Skip to content. | Skip to navigation

Laboratoire d’Etudes en Géophysique et Océanographie Spatiales

Personal tools

This is SunRain Plone Theme


You are here: Home / Research teams / TIM / Projects / BONUS/GOODHOPE

BONUS - GOODHOPE: Biogeochemical cycles and dissolved/particle interactions in the Southern ocean, studied with neodymium and iron isotopes and REE

by TIM last modified Nov 20, 2020 10:33 AM


 See also BGH web site.  



Scientific Rationale

The oceanic area located South of South Africa is important in various respects:
- It is a critical crossroad for the global thermohaline circulation as it provides an inter-ocean communication route for heat and freshwater anomalies (Sloyan & Rintoul, 2001), and for chemical elements, notably through Mesoscale transports.
- As a part of the Southern Ocean, it is also a key area for the global carbon cycle. The outcropping of deep water masses allows for the exchange of gases such as CO2 between the deep sea and the atmosphere, while the incomplete utilization of nutrients by marine phytoplankton allows the concentration of CO2 in the atmosphere to be substantially greater than would be the case if these nutrients were used efficiently.
- Transport processes in this area could transfer significant amount of terrigeneous matter form the African area southwards into the Antarctic Circumpolar Current.
The scarcity of direct observations has greatly hampered our understanding of this physical, biological and chemical environment.



Bonus/GoodHope is a multidisciplinary project, coupling physics, chemistry and biology. It is mainly based on a cruise, carried out on board the R/V Marion Dufresne in February March 2008 (Fig. 1). The project, led by LPO and LEMAR (Brest) involves a large number of investigators, from 16 laboratories, from 6 countries. It also includes a modelling task.

The chemical composition of many elements have been measured in the suspended particles notably, Al, Ca, Mn, Fe, Co, Ni, Cu, Sr, Cd, Ba, REE, Th. These kind of data are very rare for most of these elements. They provide diverse information (micronuient cyclings, dissolved particles interactions, land to ocean fluxes etc…). Some have been published (Fe, Co, REE, Ba, Th [Bown et al., 2011; Garcia-Solsona et al., 2014]) other remain to be published. A work on 230Th is under progress in collaboration with LSCE.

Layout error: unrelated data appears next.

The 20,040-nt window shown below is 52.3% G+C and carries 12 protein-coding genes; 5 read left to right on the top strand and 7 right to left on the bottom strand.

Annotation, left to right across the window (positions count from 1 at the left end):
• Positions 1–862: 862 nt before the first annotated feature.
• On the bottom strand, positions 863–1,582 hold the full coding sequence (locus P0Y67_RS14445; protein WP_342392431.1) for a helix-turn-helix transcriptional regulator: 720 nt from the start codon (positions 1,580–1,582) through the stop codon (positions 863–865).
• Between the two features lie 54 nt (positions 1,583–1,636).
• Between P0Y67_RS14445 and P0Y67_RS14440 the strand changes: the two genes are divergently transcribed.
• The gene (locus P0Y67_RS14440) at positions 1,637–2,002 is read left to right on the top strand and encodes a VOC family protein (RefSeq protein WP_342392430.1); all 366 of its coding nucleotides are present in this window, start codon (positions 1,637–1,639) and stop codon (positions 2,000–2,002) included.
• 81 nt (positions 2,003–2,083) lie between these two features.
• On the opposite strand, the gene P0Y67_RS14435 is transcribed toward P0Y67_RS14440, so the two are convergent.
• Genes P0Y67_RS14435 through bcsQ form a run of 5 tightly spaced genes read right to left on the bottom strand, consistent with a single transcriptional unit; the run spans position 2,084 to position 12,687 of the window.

F. Lacan, C. Jeandel, C. Pradoux, C. Abadie, E. Garcia-Solsona, M. Labatut, A. Radic





Peer review articles related to this project:

Lacan, F., Radic, A., Jeandel, C., Poitrasson, F., Sarthou, G., Pradoux, C., Freydier, R., 2008. Measurement of the isotopic composition of dissolved iron in the open ocean. Geophysical Research Letters 35.
Bown, J., Boye, M., Baker, A., Duvieilbourg, E., Lacan, F., Le Moigne, F., Planchon, F., Speich, S., Nelson, D.M., 2011. The biogeochemical cycle of dissolved cobalt in the Atlantic and the Southern Ocean south off the coast of South Africa. Marine Chemistry 126, 193–206.
Garcia-Solsona, E., Jeandel, C., Labatut, M., Lacan, F., Vance, D., Chavagnac, V., Pradoux, C., 2014. Rare earth elements and Nd isotopes tracing water mass mixing and particle-seawater interactions in the SE Atlantic. Geochimica et Cosmochimica Acta 125, 351–372.
Conway, T.M., John, S.G., Lacan, F., 2016. Intercomparison of dissolved iron isotope profiles from reoccupation of three GEOTRACES stations in the Atlantic Ocean. Marine Chemistry 183, 50–61.
Abadie, C., Lacan, F., Radic, A., Pradoux, C., Poitrasson, F., 2017. Iron isotopes reveal distinct dissolved iron sources and pathways in the intermediate versus deep Southern Ocean. PNAS 114, 858–863.

Document Actions